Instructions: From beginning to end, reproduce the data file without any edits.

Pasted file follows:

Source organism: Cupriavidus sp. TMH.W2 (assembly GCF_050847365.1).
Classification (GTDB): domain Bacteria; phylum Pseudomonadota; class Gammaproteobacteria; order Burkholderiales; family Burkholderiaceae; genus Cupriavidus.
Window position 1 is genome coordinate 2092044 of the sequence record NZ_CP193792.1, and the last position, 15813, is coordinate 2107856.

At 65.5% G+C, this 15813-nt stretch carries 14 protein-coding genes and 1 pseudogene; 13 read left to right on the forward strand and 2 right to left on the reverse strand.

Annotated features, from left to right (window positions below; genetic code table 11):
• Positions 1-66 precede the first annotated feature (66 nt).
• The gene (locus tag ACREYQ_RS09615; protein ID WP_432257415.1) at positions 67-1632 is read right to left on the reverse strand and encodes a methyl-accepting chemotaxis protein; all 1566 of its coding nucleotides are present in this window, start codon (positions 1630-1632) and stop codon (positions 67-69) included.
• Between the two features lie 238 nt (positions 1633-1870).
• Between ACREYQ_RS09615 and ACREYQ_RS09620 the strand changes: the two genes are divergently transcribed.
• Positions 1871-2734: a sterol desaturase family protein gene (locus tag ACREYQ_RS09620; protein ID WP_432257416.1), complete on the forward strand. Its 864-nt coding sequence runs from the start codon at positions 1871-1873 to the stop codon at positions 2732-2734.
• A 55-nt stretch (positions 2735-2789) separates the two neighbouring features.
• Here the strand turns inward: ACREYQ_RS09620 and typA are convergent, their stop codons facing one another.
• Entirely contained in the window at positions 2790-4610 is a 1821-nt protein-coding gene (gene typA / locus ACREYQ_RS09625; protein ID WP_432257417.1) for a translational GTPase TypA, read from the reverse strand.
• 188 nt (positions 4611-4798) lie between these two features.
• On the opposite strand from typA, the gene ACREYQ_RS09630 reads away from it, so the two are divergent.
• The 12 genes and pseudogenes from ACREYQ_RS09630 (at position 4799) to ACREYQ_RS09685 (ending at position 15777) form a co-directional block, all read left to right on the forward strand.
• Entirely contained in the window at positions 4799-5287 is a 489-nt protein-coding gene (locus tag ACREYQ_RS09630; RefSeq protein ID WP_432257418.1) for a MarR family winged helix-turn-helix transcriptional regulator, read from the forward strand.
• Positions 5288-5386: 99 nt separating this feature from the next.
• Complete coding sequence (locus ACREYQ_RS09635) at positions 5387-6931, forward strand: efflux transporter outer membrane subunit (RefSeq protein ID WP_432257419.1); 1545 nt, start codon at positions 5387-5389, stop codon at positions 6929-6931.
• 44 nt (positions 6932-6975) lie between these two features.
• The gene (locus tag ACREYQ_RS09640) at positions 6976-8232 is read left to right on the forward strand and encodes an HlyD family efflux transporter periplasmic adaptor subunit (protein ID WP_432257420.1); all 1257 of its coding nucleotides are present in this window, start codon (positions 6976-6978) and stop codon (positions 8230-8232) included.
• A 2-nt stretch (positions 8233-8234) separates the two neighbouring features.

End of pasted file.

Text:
Source organism: Cupriavidus sp. TMH.W2 (assembly GCF_050847365.1).
Classification (GTDB): domain Bacteria; phylum Pseudomonadota; class Gammaproteobacteria; order Burkholderiales; family Burkholderiaceae; genus Cupriavidus.
Window position 1 is genome coordinate 2092044 of the sequence record NZ_CP193792.1, and the last position, 15813, is coordinate 2107856.

At 65.5% G+C, this 15813-nt stretch carries 14 protein-coding genes and 1 pseudogene; 13 read left to right on the forward strand and 2 right to left on the reverse strand.

Annotated features, from left to right (window positions below; genetic code table 11):
• Positions 1-66 precede the first annotated feature (66 nt).
• The gene (locus tag ACREYQ_RS09615; protein ID WP_432257415.1) at positions 67-1632 is read right to left on the reverse strand and encodes a methyl-accepting chemotaxis protein; all 1566 of its coding nucleotides are present in this window, start codon (positions 1630-1632) and stop codon (positions 67-69) included.
• Between the two features lie 238 nt (positions 1633-1870).
• Between ACREYQ_RS09615 and ACREYQ_RS09620 the strand changes: the two genes are divergently transcribed.
• Positions 1871-2734: a sterol desaturase family protein gene (locus tag ACREYQ_RS09620; protein ID WP_432257416.1), complete on the forward strand. Its 864-nt coding sequence runs from the start codon at positions 1871-1873 to the stop codon at positions 2732-2734.
• A 55-nt stretch (positions 2735-2789) separates the two neighbouring features.
• Here the strand turns inward: ACREYQ_RS09620 and typA are convergent, their stop codons facing one another.
• Entirely contained in the window at positions 2790-4610 is a 1821-nt protein-coding gene (gene typA / locus ACREYQ_RS09625; protein ID WP_432257417.1) for a translational GTPase TypA, read from the reverse strand.
• 188 nt (positions 4611-4798) lie between these two features.
• On the opposite strand from typA, the gene ACREYQ_RS09630 reads away from it, so the two are divergent.
• The 12 genes and pseudogenes from ACREYQ_RS09630 (at position 4799) to ACREYQ_RS09685 (ending at position 15777) form a co-directional block, all read left to right on the forward strand.
• Entirely contained in the window at positions 4799-5287 is a 489-nt protein-coding gene (locus tag ACREYQ_RS09630; RefSeq protein ID WP_432257418.1) for a MarR family winged helix-turn-helix transcriptional regulator, read from the forward strand.
• Positions 5288-5386: 99 nt separating this feature from the next.
• Complete coding sequence (locus ACREYQ_RS09635) at positions 5387-6931, forward strand: efflux transporter outer membrane subunit (RefSeq protein ID WP_432257419.1); 1545 nt, start codon at positions 5387-5389, stop codon at positions 6929-6931.
• 44 nt (positions 6932-6975) lie between these two features.
• The gene (locus tag ACREYQ_RS09640) at positions 6976-8232 is read left to right on the forward strand and encodes an HlyD family efflux transporter periplasmic adaptor subunit (protein ID WP_432257420.1); all 1257 of its coding nucleotides are present in this window, start codon (positions 6976-6978) and stop codon (positions 8230-8232) included.
• A 2-nt stretch (positions 8233-8234) separates the two neighbouring features.